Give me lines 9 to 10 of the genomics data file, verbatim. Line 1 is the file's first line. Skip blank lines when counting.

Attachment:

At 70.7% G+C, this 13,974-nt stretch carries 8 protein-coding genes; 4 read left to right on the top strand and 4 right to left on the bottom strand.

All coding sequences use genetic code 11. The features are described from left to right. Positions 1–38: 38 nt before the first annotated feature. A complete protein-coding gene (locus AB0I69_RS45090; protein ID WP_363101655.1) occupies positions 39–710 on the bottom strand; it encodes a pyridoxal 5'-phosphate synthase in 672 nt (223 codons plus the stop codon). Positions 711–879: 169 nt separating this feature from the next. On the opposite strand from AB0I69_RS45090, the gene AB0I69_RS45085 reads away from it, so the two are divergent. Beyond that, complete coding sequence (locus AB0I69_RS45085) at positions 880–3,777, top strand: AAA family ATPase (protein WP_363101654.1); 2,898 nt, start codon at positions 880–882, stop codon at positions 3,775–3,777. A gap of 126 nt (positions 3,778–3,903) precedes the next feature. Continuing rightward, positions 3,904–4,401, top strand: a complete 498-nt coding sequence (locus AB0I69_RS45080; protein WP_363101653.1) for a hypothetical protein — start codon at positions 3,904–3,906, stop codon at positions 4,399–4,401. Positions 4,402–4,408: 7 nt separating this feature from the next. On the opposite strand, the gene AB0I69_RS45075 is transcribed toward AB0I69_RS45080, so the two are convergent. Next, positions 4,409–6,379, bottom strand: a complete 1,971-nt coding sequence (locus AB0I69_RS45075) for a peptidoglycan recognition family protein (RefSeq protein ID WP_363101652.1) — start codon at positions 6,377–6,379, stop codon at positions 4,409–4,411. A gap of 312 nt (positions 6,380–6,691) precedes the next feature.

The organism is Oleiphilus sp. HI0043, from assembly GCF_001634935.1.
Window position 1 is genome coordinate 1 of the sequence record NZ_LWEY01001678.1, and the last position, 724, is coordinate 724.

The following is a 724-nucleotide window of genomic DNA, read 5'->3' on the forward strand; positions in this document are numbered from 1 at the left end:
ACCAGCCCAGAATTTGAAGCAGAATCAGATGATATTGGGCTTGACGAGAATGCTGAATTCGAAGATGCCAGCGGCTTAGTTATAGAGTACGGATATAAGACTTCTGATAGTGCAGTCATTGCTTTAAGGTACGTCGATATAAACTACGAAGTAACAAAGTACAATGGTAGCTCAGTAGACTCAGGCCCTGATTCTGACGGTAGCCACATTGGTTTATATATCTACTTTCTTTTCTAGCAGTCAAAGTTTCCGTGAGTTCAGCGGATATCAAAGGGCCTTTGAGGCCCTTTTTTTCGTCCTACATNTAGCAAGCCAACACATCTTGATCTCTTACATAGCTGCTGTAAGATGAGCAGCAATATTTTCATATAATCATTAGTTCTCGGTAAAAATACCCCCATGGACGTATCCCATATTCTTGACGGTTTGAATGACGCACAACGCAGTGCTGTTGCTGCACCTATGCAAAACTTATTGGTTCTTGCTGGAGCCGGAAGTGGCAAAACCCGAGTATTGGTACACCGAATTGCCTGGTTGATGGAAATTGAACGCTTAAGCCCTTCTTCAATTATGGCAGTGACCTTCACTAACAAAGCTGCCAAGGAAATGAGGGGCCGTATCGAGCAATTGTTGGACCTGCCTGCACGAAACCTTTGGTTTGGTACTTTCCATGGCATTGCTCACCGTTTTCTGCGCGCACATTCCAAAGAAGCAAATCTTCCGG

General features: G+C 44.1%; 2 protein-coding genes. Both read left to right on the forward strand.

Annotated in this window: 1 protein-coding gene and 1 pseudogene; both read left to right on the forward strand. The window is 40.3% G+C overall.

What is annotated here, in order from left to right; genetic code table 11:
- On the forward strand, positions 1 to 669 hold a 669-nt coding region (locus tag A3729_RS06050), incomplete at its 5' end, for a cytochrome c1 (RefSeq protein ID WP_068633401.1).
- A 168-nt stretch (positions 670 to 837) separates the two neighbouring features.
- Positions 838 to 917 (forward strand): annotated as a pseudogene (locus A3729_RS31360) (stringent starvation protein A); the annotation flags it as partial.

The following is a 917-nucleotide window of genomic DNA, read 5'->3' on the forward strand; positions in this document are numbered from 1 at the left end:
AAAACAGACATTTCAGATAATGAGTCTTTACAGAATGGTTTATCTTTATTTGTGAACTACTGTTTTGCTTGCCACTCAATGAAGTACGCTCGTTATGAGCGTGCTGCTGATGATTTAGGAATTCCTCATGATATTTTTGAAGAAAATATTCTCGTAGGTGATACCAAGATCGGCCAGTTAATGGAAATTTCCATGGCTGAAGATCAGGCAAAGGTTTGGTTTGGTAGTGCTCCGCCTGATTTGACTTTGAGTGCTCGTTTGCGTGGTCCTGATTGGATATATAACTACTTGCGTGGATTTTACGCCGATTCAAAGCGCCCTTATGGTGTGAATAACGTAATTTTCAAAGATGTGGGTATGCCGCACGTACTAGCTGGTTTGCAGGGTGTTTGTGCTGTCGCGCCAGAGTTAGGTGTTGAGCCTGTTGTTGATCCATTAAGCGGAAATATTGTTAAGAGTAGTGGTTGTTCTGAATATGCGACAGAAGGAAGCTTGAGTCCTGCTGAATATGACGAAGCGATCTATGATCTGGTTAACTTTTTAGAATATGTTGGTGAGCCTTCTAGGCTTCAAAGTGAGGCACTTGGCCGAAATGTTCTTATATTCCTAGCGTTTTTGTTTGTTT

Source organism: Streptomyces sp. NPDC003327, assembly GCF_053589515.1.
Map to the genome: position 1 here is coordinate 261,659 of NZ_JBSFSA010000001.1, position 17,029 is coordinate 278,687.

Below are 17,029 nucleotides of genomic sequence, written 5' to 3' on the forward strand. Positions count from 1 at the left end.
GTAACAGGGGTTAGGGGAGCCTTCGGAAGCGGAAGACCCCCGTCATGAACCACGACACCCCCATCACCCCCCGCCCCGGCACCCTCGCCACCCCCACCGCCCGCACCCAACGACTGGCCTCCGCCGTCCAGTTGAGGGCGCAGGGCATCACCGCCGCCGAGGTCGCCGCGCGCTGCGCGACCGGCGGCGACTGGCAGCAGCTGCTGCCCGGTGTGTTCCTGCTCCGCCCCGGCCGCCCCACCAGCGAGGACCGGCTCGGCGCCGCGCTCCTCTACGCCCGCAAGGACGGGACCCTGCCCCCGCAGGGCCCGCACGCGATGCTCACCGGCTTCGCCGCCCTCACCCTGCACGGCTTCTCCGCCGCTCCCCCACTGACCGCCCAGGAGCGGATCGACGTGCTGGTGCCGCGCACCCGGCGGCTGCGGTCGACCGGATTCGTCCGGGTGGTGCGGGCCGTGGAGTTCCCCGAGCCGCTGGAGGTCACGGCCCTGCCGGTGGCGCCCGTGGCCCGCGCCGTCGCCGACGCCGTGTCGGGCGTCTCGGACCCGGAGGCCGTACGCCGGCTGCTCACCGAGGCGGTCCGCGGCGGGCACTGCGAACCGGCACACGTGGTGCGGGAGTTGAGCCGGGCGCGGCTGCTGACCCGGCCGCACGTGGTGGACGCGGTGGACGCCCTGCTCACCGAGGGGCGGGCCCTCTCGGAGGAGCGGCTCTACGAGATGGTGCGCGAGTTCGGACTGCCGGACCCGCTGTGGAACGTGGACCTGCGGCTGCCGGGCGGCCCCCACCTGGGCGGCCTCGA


What is annotated here, in order from left to right; genetic code table 11:
- On the forward strand, positions 1 to 669 hold a 669-nt coding region (locus tag A3729_RS06050), incomplete at its 5' end, for a cytochrome c1 (RefSeq protein ID WP_068633401.1).